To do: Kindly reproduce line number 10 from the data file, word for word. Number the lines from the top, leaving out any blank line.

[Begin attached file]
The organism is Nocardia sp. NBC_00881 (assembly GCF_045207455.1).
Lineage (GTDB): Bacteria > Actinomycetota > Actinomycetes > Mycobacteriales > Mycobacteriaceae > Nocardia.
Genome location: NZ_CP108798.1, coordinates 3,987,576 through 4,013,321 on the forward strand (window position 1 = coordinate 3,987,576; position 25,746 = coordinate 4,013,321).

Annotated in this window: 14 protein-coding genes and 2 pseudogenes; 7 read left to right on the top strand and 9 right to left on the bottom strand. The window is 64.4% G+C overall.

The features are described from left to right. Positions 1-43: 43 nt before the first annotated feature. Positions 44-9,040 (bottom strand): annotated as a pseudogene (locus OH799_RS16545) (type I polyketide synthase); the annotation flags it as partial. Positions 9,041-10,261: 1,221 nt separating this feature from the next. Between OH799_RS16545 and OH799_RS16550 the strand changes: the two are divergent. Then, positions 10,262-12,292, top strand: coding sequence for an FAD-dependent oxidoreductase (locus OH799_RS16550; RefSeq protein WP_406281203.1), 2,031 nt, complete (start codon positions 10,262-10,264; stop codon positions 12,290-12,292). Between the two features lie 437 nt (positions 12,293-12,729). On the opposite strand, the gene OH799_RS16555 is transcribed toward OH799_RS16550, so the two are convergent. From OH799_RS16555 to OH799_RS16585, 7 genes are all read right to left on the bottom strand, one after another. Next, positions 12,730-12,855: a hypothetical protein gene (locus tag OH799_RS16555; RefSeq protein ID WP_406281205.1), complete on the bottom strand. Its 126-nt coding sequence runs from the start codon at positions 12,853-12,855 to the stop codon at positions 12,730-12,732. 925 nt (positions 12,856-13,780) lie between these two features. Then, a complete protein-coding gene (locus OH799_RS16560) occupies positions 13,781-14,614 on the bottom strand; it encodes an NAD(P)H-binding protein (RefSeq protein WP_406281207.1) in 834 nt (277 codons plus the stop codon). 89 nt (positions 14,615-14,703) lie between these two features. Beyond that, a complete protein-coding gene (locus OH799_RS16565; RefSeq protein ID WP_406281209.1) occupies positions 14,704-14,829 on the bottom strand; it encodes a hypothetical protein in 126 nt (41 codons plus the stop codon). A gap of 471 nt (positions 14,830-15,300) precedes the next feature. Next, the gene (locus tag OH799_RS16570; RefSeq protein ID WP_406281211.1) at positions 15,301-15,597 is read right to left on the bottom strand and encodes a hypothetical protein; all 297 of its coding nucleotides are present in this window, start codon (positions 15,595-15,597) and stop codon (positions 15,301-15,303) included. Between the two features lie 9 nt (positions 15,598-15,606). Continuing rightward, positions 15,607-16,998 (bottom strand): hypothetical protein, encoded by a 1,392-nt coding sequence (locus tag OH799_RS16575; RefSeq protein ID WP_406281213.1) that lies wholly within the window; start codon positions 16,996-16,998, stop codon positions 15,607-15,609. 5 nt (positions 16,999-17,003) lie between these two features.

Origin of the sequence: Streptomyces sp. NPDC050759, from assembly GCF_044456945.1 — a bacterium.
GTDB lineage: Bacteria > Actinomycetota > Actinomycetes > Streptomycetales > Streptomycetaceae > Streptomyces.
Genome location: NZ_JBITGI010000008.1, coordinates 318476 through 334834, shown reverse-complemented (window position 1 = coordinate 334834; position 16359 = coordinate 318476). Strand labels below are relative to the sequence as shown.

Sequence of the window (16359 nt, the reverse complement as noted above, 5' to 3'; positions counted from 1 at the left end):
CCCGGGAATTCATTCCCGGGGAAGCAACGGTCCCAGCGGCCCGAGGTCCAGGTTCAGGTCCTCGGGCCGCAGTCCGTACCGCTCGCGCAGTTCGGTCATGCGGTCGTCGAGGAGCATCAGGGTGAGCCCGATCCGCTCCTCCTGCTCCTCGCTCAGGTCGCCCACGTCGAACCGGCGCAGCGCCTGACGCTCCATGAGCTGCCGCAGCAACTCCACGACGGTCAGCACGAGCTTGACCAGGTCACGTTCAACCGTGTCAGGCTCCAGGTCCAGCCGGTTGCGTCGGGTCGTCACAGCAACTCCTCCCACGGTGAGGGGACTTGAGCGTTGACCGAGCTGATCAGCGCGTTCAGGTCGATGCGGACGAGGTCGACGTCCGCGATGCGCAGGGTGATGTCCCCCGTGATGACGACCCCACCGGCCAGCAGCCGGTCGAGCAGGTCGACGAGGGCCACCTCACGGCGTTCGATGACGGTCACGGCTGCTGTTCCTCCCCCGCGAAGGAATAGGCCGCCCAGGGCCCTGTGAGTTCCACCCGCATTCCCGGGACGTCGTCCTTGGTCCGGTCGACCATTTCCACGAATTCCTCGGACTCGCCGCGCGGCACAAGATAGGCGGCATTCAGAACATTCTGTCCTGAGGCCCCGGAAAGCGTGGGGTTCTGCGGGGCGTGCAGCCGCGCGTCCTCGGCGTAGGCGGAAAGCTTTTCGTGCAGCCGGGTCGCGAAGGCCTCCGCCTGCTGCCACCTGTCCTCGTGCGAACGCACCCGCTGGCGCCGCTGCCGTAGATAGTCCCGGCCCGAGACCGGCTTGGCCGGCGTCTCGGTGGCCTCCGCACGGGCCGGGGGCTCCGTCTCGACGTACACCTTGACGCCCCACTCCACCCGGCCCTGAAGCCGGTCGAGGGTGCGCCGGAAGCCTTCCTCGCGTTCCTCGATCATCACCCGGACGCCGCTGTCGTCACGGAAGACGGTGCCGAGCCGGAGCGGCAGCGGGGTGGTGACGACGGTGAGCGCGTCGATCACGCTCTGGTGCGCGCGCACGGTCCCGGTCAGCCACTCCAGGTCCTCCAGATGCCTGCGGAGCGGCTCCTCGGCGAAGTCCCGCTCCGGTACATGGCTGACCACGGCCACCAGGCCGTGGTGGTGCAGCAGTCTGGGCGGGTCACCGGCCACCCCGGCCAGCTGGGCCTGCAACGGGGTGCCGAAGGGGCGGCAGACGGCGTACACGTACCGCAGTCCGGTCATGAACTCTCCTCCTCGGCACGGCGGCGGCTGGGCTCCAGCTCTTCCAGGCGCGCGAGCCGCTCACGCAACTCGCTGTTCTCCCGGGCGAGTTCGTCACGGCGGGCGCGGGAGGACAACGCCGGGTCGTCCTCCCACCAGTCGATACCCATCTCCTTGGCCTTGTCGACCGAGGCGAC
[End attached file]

CCCGGGAATTCATTCCCGGGGAAGCAACGGTCCCAGCGGCCCGAGGTCCAGGTTCAGGTCCTCGGGCCGCAGTCCGTACCGCTCGCGCAGTTCGGTCATGCGGTCGTCGAGGAGCATCAGGGTGAGCCCGATCCGCTCCTCCTGCTCCTCGCTCAGGTCGCCCACGTCGAACCGGCGCAGCGCCTGACGCTCCATGAGCTGCCGCAGCAACTCCACGACGGTCAGCACGAGCTTGACCAGGTCACGTTCAACCGTGTCAGGCTCCAGGTCCAGCCGGTTGCGTCGGGTCGTCACAGCAACTCCTCCCACGGTGAGGGGACTTGAGCGTTGACCGAGCTGATCAGCGCGTTCAGGTCGATGCGGACGAGGTCGACGTCCGCGATGCGCAGGGTGATGTCCCCCGTGATGACGACCCCACCGGCCAGCAGCCGGTCGAGCAGGTCGACGAGGGCCACCTCACGGCGTTCGATGACGGTCACGGCTGCTGTTCCTCCCCCGCGAAGGAATAGGCCGCCCAGGGCCCTGTGAGTTCCACCCGCATTCCCGGGACGTCGTCCTTGGTCCGGTCGACCATTTCCACGAATTCCTCGGACTCGCCGCGCGGCACAAGATAGGCGGCATTCAGAACATTCTGTCCTGAGGCCCCGGAAAGCGTGGGGTTCTGCGGGGCGTGCAGCCGCGCGTCCTCGGCGTAGGCGGAAAGCTTTTCGTGCAGCCGGGTCGCGAAGGCCTCCGCCTGCTGCCACCTGTCCTCGTGCGAACGCACCCGCTGGCGCCGCTGCCGTAGATAGTCCCGGCCCGAGACCGGCTTGGCCGGCGTCTCGGTGGCCTCCGCACGGGCCGGGGGCTCCGTCTCGACGTACACCTTGACGCCCCACTCCACCCGGCCCTGAAGCCGGTCGAGGGTGCGCCGGAAGCCTTCCTCGCGTTCCTCGATCATCACCCGGACGCCGCTGTCGTCACGGAAGACGGTGCCGAGCCGGAGCGGCAGCGGGGTGGTGACGACGGTGAGCGCGTCGATCACGCTCTGGTGCGCGCGCACGGTCCCGGTCAGCCACTCCAGGTCCTCCAGATGCCTGCGGAGCGGCTCCTCGGCGAAGTCCCGCTCCGGTACATGGCTGACCACGGCCACCAGGCCGTGGTGGTGCAGCAGTCTGGGCGGGTCACCGGCCACCCCGGCCAGCTGGGCCTGCAACGGGGTGCCGAAGGGGCGGCAGACGGCGTACACGTACCGCAGTCCGGTCATGAACTCTCCTCCTCGGCACGGCGGCGGCTGGGCTCCAGCTCTTCCAGGCGCGCGAGCCGCTCACGCAACTCGCTGTTCTCCCGGGCGAGTTCGTCACGGCGGGCGCGGGAGGACAACGCCGGGTCGTCCTCCCACCAGTCGATACCCATCTCCTTGGCCTTGTCGACCGAGGCGAC